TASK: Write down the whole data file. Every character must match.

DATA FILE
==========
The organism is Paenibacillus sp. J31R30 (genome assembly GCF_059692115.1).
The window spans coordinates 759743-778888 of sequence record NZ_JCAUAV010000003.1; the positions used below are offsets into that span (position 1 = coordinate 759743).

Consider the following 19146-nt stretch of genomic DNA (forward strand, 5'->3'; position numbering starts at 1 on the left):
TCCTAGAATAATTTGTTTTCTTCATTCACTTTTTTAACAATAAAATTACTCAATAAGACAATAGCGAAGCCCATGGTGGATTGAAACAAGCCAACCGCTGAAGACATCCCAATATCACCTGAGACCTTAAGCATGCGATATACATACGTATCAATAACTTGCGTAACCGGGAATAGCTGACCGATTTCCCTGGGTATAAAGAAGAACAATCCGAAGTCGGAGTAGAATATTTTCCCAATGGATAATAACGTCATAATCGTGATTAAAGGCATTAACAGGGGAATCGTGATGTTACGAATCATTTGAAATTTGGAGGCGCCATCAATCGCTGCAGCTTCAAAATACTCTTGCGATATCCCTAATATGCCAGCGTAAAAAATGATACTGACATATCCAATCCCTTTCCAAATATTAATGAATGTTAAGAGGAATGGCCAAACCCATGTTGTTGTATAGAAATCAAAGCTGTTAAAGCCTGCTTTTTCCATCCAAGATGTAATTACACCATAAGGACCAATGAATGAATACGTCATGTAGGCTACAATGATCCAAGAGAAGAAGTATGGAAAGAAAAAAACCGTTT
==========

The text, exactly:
The organism is Paenibacillus sp. J31R30 (genome assembly GCF_059692115.1).
The window spans coordinates 759743-778888 of sequence record NZ_JCAUAV010000003.1; the positions used below are offsets into that span (position 1 = coordinate 759743).

Consider the following 19146-nt stretch of genomic DNA (forward strand, 5'->3'; position numbering starts at 1 on the left):
TCCTAGAATAATTTGTTTTCTTCATTCACTTTTTTAACAATAAAATTACTCAATAAGACAATAGCGAAGCCCATGGTGGATTGAAACAAGCCAACCGCTGAAGACATCCCAATATCACCTGAGACCTTAAGCATGCGATATACATACGTATCAATAACTTGCGTAACCGGGAATAGCTGACCGATTTCCCTGGGTATAAAGAAGAACAATCCGAAGTCGGAGTAGAATATTTTCCCAATGGATAATAACGTCATAATCGTGATTAAAGGCATTAACAGGGGAATCGTGATGTTACGAATCATTTGAAATTTGGAGGCGCCATCAATCGCTGCAGCTTCAAAATACTCTTGCGATATCCCTAATATGCCAGCGTAAAAAATGATACTGACATATCCAATCCCTTTCCAAATATTAATGAATGTTAAGAGGAATGGCCAAACCCATGTTGTTGTATAGAAATCAAAGCTGTTAAAGCCTGCTTTTTCCATCCAAGATGTAATTACACCATAAGGACCAATGAATGAATACGTCATGTAGGCTACAATGATCCAAGAGAAGAAGTATGGAAAGAAAAAAACCGTTT